Draft letter from Ruggero Bacci, to Deputy Minister of Justice, May 25, 1942
Draft letter from Ruggero Bacci, to Deputy Minister of Justice, May 25, 1942, two pages. The second page of the final copy which was mailed to the authorities is in possession of the family. That version also bears Bacci's signature and a stamp from the censor. It is not known what happened to the first page, and how the letter came into the possession of the Bacci family. However, the information in the final mailed version is the same as the text in this draft.
Internee Ruggero Bacci wrote this typewritten letter in Camp Petawawa. He reviews the legal circumstances of his case. Originally detained under Regulation 21 of the Defence of Canada Regulations, Bacci is now held under Regulation 25(8). He does not understand the change and asks for an explanation. He admits that he was active in the fascio, noting that membership and such activity was not considered illegal prior to the war. He also vehemently denies any action by himself or other members of the fascio that would be "detrimental to this country". He claims the fascio was non-political, and was instead "a simple moral organization". This contention is suspect given what is known about the fascio and those involved. However, at this point, Bacci had been interned for almost 2 years, and his family was struggling at home.
Also, it is clear that the charges against Bacci and others were not fully communicated to the internees themselves. As Bacci notes, he is told that due to his past conduct, the authorities have determined that his release would not be in the interest of the state. However, "I do not know what my supposed accusation are and as the word conduct is mentioned, I should like to know if by such a statement they are referring to my activities in the above mentioned association [fascio] or else my conduct in general". In response, he writes "I have loved my country of origin and likewise, I have loved this country of my adoption, where my family, and I have lived, live and intend to live. My conduct has always been beyond reproach towards the laws of Canada and have brought up my family in this way."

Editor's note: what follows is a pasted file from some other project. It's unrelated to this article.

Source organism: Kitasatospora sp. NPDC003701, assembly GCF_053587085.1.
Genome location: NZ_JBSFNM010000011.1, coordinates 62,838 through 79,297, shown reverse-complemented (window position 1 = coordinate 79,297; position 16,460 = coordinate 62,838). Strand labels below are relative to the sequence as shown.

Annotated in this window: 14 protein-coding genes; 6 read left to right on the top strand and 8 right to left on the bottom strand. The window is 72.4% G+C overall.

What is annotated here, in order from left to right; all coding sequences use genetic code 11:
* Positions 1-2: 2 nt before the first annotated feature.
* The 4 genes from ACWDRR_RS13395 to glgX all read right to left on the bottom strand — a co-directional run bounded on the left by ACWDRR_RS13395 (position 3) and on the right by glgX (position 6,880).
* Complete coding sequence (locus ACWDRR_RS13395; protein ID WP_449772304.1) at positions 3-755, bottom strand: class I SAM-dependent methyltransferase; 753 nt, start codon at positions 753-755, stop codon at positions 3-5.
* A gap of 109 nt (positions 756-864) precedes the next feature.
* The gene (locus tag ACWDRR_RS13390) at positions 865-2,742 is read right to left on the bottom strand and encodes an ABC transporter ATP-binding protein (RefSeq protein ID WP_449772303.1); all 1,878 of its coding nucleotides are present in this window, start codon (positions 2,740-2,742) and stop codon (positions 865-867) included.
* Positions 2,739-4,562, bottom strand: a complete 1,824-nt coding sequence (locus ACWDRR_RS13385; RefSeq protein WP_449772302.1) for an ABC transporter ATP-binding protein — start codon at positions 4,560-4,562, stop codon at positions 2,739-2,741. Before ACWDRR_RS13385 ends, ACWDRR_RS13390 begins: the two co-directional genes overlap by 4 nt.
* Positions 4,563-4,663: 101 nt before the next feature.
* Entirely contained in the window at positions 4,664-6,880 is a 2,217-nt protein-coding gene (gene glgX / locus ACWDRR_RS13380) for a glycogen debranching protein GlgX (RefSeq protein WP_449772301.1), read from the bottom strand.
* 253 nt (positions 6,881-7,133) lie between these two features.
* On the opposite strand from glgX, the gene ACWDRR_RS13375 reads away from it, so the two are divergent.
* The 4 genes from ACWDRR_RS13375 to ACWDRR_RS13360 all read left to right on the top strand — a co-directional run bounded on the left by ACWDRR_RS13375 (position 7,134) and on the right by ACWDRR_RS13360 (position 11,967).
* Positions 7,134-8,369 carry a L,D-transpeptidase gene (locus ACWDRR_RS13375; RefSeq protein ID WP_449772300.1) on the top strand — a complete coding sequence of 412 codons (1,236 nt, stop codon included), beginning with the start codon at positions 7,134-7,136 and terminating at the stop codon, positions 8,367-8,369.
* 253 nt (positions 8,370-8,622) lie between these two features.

He notes that he is willing to fight for Canada in the war, but would not fight against Italians. This is likely a reflection of what he was asked in his hearing over a year previous. Among the standard questions posed to internees during their hearings were: Are you willing to fight defending Canada?; followed by: Are you willing to fight for Canada against the Italian state? Bacci writes "As I said to the Hon. Mr. Justice Hyndman, I am sorry that these two countries, Italy and Canada, which are close to my heart, are at war, and I must truthfully say that this, Sir, was never my wish, but after all, as this war is a reality, am I perhaps responsible for such a state of affairs?"
Bacci also notes his wife's health has suffered during his internment as had the education of his children. In his absence, his wife Erminia (Minnie) suffered a serious nervous breakdown and was hospitalized at length. His oldest son Aldo was forced to quit high school to help support the family.
Bacci would be interned for another year. After his release in May 1943, he returned to Toronto, where he remained for the rest of his life.